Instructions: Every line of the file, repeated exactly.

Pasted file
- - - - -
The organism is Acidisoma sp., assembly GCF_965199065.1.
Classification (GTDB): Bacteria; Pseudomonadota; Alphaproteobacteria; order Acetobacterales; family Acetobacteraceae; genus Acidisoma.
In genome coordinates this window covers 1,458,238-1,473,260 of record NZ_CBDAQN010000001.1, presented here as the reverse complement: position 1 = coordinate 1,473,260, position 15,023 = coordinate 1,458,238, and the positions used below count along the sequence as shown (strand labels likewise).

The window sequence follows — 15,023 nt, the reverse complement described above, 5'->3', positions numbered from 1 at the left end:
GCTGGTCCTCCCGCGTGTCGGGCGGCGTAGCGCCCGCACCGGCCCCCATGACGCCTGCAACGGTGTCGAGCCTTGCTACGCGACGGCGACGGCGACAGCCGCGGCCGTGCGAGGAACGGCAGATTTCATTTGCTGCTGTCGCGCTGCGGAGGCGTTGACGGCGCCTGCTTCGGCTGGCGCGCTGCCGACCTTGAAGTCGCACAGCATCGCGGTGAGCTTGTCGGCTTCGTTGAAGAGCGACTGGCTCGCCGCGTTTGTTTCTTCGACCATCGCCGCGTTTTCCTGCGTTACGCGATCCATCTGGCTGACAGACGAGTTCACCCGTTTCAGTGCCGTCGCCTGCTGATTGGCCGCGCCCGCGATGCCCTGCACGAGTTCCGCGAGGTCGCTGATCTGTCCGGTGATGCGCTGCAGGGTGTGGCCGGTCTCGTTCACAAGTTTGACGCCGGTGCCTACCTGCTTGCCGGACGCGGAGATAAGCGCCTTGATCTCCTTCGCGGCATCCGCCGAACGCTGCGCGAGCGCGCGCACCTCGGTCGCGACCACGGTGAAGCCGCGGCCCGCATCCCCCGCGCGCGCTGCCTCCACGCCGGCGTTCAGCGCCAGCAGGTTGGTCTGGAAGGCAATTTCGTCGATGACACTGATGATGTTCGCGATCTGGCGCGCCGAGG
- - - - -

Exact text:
The organism is Acidisoma sp., assembly GCF_965199065.1.
Classification (GTDB): Bacteria; Pseudomonadota; Alphaproteobacteria; order Acetobacterales; family Acetobacteraceae; genus Acidisoma.
In genome coordinates this window covers 1,458,238-1,473,260 of record NZ_CBDAQN010000001.1, presented here as the reverse complement: position 1 = coordinate 1,473,260, position 15,023 = coordinate 1,458,238, and the positions used below count along the sequence as shown (strand labels likewise).

The window sequence follows — 15,023 nt, the reverse complement described above, 5'->3', positions numbered from 1 at the left end:
GCTGGTCCTCCCGCGTGTCGGGCGGCGTAGCGCCCGCACCGGCCCCCATGACGCCTGCAACGGTGTCGAGCCTTGCTACGCGACGGCGACGGCGACAGCCGCGGCCGTGCGAGGAACGGCAGATTTCATTTGCTGCTGTCGCGCTGCGGAGGCGTTGACGGCGCCTGCTTCGGCTGGCGCGCTGCCGACCTTGAAGTCGCACAGCATCGCGGTGAGCTTGTCGGCTTCGTTGAAGAGCGACTGGCTCGCCGCGTTTGTTTCTTCGACCATCGCCGCGTTTTCCTGCGTTACGCGATCCATCTGGCTGACAGACGAGTTCACCCGTTTCAGTGCCGTCGCCTGCTGATTGGCCGCGCCCGCGATGCCCTGCACGAGTTCCGCGAGGTCGCTGATCTGTCCGGTGATGCGCTGCAGGGTGTGGCCGGTCTCGTTCACAAGTTTGACGCCGGTGCCTACCTGCTTGCCGGACGCGGAGATAAGCGCCTTGATCTCCTTCGCGGCATCCGCCGAACGCTGCGCGAGCGCGCGCACCTCGGTCGCGACCACGGTGAAGCCGCGGCCCGCATCCCCCGCGCGCGCTGCCTCCACGCCGGCGTTCAGCGCCAGCAGGTTGGTCTGGAAGGCAATTTCGTCGATGACACTGATGATGTTCGCGATCTGGCGCGCCGAGG